CHARLIE HAWK'S FAVORITE LINE FROM THE DECLARATION OF INDEPENDENCE was the one about "merciless Indian savages," and in that rebellious spirit he took "the Savage Creek" for his nickname as a member of Crockett High's 4x400 relay team. A full-blooded Creek Indian, he was as fast with his fists as he was with his feet. The Savage Creek was as tough a competitor as could be found in Crockett County, Alabama, but no one had a bigger smile, a more infectious laugh, or a more affectionate bear hug for a friend than Charlie Hawk.


Charlie's father, Lamar Hawk, instilled in his son a fierce pride of heritage as a descendant of the fearsome Red Stick band of warriors that fought against the white settlement of Creek territory in the early 1800s. Lamar was one of those weirdly talented shade tree mechanics who could fix any car; the only thing he couldn't fix was his own alcoholism. He couldn't keep a job. He occasionally landed in the drunk tank in the county jail. People talked. And Charlie hated it.


When he was a senior in high school, one of Charlie's track teammates committed murder. For strange, almost supernatural reasons, Charlie and his best friends were warped by the incident. He quit school. A year later, angry and disgusted, he dragged his father into the old stone church on the edge of Hell's Back Forty, now abandoned after the murders there, to dry out once and for all. But alcohol withdrawal can be deadly, and it was for Lamar. Before he died, and in the grip of the DTs, Lamar had a vision--of an apocalyptic reckoning that would cleanse Creek land of all invaders and return it to its rightful owners.


To Charlie, it became a prophecy. And an obsession. One morning four years later a little girl was kidnapped by a boogeyman with a sack.


That was the first sign.

AJ CROCKETT HAD TWO SEEMINGLY OPPOSING SKILLS: he was a fast runner and a crack shot. His explosive foot speed earned him the nickname "The Crockett Rocket," and a reputation as the fastest white boy Crockett County had ever seen. His starting leg on the 4x400 relay team helped make tiny, backwater Crockett High a contender for the state championship.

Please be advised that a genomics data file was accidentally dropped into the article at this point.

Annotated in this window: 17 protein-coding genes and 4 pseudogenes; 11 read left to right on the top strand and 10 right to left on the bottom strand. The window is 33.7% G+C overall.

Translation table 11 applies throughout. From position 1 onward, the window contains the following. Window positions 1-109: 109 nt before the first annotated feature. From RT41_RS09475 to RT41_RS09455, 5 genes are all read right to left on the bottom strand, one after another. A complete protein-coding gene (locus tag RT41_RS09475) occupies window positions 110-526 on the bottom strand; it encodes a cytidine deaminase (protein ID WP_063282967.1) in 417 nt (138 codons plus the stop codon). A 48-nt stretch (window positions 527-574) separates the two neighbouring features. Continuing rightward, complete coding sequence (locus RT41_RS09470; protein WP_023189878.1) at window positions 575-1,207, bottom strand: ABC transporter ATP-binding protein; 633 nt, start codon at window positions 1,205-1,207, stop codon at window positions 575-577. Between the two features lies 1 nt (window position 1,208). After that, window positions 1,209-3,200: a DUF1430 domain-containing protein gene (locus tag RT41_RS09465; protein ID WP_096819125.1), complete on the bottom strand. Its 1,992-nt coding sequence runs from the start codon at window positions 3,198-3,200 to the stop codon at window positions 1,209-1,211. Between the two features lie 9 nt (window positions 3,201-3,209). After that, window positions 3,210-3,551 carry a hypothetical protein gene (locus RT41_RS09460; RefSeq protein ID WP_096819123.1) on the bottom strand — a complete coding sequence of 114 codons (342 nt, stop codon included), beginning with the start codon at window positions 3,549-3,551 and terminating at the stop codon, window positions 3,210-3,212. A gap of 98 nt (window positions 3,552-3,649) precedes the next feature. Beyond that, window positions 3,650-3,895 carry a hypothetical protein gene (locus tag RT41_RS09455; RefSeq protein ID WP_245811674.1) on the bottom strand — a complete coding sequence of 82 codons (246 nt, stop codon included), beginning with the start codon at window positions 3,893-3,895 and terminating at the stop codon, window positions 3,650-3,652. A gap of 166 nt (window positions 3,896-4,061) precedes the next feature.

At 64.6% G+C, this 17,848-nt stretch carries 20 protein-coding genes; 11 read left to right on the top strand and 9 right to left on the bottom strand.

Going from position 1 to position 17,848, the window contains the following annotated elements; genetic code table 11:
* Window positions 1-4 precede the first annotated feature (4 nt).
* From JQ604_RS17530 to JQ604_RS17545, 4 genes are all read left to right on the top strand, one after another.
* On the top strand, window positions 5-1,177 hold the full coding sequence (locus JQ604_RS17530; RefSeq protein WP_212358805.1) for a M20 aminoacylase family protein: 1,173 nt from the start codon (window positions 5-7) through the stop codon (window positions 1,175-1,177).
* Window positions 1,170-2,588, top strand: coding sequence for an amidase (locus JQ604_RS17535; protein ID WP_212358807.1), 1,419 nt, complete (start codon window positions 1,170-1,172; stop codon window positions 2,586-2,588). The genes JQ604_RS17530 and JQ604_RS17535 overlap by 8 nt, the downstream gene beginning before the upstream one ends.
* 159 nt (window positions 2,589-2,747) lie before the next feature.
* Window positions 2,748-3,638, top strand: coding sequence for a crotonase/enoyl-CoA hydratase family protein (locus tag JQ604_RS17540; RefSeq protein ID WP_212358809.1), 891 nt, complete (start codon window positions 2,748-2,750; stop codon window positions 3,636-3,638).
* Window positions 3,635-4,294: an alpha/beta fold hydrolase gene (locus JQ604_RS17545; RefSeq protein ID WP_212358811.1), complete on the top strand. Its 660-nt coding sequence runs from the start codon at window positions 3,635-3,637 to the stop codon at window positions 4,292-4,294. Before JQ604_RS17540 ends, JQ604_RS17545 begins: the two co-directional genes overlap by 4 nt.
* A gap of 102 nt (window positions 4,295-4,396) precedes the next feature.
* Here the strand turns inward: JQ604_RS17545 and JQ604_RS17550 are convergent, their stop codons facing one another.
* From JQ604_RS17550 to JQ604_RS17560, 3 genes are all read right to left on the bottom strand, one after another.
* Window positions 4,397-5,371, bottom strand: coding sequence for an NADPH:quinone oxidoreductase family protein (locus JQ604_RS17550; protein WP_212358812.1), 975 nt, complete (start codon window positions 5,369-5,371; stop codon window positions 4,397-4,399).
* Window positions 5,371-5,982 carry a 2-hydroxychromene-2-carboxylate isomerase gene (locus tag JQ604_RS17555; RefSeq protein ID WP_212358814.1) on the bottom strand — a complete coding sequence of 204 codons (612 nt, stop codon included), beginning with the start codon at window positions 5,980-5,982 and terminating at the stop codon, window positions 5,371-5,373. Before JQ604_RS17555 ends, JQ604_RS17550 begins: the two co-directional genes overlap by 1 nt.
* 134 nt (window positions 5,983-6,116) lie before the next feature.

But his ability to engage such a "blast-off" level of energy in track wasn't nearly as impressive to his friends as his ability to achieve a level of calmness so pure that he seemed to turn to stone with a rifle or pistol in his hands. Nothing was safe when he turned his sights toward it: a rat scurrying through a woodpile, a cottonmouth swimming in swampwater, a rabbit zig-zagging through the briars, a deer loping across a distant hillside.


After high school he joined the Army and became a sniper in Afghanistan and Iraq. Three dozen confirmed kills. And then one day on patrol he made a mistake, and a bomb tore off both his legs and his balls, and left a sliver of a little girl's cranium lodged dangerously close to his spinal cord.


But he could never tell anyone why he made that mistake--he could not confess what he saw that made him lose his legendary discipline and expose himself to save a little girl when he should have stayed back. He just told his doctors and therapists that he saw the enemy. He didn't tell them it was an enemy from back home.


And so when he got back to Alabama, when he recovered from his wounds enough to walk again, he started the Crockett Militia. And he prepared for a final war in Hell's Back Forty.

HORACE KING WAS A SLAVE IN THE AMERICAN SOUTH FOR MOST OF HIS LIFE, but not in the cotton-picking mold. He was born in South Carolina in 1807 of mixed-race ancestry--European, African, Amerindian--and had a clever, inquisitive mind, such that his owner taught him to read and write and joined him in an apprenticeship to a bridge builder.


Horace pursued that occupation and became, while still a slave, a well-known and respected builder of bridges and other architectures in Georgia and Alabama. He was freed, enslaved again, then conscripted to work for the Confederacy during the Civil War, after which he continued in his profession as a businessman and served as a Republican in the Alabama legislature.


His would be large shoes to fill, as young Horace King of Crockett County would find out more than a century after his namesake's death. Young Horace was well on his way, though; the only student in Crockett County ever to achieve a perfect score on his SATs, he was on track to go to college and study engineering. He had both academic and athletic scholarships, running the anchor leg of the best 4x400 track team in Alabama.


But something happened. A dropped baton. A forbidden trip into Hell's Back Forty. A double murder. The slow shredding of a fine mind under the whip of schizophrenia. And a return to Crockett County and the swamps of Hell's Back Forty for a final reckoning.


Young Horace King's story will be told soon. His namesake's story can be found here.

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